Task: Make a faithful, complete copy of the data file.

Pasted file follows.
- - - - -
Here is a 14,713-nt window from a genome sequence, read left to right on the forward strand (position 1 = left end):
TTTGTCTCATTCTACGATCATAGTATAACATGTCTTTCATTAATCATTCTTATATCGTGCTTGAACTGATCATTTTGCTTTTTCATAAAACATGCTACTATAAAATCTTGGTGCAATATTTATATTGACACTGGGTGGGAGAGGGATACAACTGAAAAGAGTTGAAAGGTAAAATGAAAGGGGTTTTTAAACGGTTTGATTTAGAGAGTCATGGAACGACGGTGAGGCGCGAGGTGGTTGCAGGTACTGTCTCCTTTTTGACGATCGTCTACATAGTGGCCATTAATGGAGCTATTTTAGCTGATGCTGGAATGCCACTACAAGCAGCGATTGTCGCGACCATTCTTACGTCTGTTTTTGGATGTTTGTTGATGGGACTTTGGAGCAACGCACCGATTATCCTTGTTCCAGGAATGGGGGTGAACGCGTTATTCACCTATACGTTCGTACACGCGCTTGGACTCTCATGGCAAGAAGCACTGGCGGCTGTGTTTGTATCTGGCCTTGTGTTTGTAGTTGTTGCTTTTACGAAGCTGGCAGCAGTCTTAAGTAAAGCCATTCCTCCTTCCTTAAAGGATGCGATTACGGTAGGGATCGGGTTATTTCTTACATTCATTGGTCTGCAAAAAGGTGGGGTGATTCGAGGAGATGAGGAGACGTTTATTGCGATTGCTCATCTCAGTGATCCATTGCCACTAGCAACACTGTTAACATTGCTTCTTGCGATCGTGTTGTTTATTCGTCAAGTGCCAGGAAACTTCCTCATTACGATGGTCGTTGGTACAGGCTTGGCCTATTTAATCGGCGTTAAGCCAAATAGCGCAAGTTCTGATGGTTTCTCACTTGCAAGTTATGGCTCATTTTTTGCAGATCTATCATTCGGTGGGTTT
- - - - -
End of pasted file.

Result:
Here is a 14,713-nt window from a genome sequence, read left to right on the forward strand (position 1 = left end):
TTTGTCTCATTCTACGATCATAGTATAACATGTCTTTCATTAATCATTCTTATATCGTGCTTGAACTGATCATTTTGCTTTTTCATAAAACATGCTACTATAAAATCTTGGTGCAATATTTATATTGACACTGGGTGGGAGAGGGATACAACTGAAAAGAGTTGAAAGGTAAAATGAAAGGGGTTTTTAAACGGTTTGATTTAGAGAGTCATGGAACGACGGTGAGGCGCGAGGTGGTTGCAGGTACTGTCTCCTTTTTGACGATCGTCTACATAGTGGCCATTAATGGAGCTATTTTAGCTGATGCTGGAATGCCACTACAAGCAGCGATTGTCGCGACCATTCTTACGTCTGTTTTTGGATGTTTGTTGATGGGACTTTGGAGCAACGCACCGATTATCCTTGTTCCAGGAATGGGGGTGAACGCGTTATTCACCTATACGTTCGTACACGCGCTTGGACTCTCATGGCAAGAAGCACTGGCGGCTGTGTTTGTATCTGGCCTTGTGTTTGTAGTTGTTGCTTTTACGAAGCTGGCAGCAGTCTTAAGTAAAGCCATTCCTCCTTCCTTAAAGGATGCGATTACGGTAGGGATCGGGTTATTTCTTACATTCATTGGTCTGCAAAAAGGTGGGGTGATTCGAGGAGATGAGGAGACGTTTATTGCGATTGCTCATCTCAGTGATCCATTGCCACTAGCAACACTGTTAACATTGCTTCTTGCGATCGTGTTGTTTATTCGTCAAGTGCCAGGAAACTTCCTCATTACGATGGTCGTTGGTACAGGCTTGGCCTATTTAATCGGCGTTAAGCCAAATAGCGCAAGTTCTGATGGTTTCTCACTTGCAAGTTATGGCTCATTTTTTGCAGATCTATCATTCGGTGGGTTT